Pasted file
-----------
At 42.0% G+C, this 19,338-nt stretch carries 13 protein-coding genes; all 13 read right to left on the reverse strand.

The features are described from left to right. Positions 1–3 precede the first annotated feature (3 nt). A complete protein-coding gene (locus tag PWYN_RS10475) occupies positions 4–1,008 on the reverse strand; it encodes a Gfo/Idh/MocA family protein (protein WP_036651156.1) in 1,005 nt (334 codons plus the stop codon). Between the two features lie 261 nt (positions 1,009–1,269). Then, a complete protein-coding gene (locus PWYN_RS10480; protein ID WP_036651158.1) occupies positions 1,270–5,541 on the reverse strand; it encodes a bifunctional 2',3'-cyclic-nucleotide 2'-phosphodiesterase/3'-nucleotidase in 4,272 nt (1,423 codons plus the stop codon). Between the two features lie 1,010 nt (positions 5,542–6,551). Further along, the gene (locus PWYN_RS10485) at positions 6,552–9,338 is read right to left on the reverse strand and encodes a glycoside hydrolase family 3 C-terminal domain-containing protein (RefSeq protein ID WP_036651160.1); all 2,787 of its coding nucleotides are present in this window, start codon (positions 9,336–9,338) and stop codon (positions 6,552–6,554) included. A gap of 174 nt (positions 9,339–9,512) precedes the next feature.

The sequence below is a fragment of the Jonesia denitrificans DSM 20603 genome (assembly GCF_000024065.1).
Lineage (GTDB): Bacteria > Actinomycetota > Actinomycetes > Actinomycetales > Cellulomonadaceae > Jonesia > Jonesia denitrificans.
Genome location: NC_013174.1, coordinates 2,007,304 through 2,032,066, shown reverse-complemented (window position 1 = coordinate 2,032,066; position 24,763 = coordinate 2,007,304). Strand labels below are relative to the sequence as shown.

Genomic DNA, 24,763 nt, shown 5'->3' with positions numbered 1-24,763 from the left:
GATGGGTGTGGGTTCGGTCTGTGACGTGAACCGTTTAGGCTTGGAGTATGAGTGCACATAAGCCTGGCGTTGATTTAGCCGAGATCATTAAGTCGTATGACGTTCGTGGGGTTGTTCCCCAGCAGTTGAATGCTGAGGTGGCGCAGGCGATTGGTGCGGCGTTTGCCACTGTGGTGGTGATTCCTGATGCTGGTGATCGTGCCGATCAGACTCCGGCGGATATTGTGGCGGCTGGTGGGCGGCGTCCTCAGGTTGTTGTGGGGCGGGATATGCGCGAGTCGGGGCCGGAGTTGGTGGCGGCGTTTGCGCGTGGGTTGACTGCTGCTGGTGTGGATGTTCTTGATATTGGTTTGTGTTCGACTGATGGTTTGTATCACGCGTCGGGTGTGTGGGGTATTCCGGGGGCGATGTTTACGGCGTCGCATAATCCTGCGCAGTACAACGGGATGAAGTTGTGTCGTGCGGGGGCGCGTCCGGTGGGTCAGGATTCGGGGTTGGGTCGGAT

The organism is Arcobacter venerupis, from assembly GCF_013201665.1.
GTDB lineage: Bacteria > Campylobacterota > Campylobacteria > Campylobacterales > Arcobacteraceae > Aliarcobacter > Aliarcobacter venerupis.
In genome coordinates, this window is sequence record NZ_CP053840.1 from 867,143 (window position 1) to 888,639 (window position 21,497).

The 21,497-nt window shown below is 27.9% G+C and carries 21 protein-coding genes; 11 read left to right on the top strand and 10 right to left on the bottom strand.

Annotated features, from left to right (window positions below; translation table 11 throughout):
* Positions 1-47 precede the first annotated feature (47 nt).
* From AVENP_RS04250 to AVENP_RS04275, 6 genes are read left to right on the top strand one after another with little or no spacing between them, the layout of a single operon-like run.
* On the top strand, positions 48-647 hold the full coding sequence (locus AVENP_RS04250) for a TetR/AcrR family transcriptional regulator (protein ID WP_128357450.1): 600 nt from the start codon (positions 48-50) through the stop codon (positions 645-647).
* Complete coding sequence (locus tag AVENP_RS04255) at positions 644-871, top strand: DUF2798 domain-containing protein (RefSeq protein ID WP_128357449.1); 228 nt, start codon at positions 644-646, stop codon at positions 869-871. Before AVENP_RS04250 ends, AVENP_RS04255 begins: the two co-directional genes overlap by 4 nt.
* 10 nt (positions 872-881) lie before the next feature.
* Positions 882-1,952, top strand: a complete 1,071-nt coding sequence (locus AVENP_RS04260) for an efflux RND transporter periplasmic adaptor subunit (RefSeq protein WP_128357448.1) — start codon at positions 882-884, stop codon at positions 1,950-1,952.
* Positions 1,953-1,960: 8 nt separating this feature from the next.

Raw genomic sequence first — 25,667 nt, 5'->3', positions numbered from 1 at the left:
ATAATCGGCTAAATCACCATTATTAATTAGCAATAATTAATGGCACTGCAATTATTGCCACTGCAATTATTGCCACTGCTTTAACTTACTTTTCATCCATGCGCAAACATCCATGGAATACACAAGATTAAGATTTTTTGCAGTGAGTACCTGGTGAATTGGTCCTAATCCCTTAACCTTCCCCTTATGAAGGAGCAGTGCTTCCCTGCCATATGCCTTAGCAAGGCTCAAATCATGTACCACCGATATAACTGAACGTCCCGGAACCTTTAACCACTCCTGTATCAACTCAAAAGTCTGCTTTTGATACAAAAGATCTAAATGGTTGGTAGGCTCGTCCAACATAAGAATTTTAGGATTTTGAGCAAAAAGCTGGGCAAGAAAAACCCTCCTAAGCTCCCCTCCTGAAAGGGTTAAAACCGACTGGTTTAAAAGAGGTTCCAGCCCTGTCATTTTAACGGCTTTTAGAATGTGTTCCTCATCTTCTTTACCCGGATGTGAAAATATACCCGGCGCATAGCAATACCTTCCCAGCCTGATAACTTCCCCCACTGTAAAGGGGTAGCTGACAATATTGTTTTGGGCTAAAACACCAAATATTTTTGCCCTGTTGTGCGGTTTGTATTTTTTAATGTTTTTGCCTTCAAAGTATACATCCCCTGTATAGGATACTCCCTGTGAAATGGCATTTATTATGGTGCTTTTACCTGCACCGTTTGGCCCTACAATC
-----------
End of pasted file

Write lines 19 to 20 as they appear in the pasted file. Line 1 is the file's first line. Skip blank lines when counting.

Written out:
* Positions 1,953-1,960: 8 nt separating this feature from the next.

Raw genomic sequence first — 25,667 nt, 5'->3', positions numbered from 1 at the left: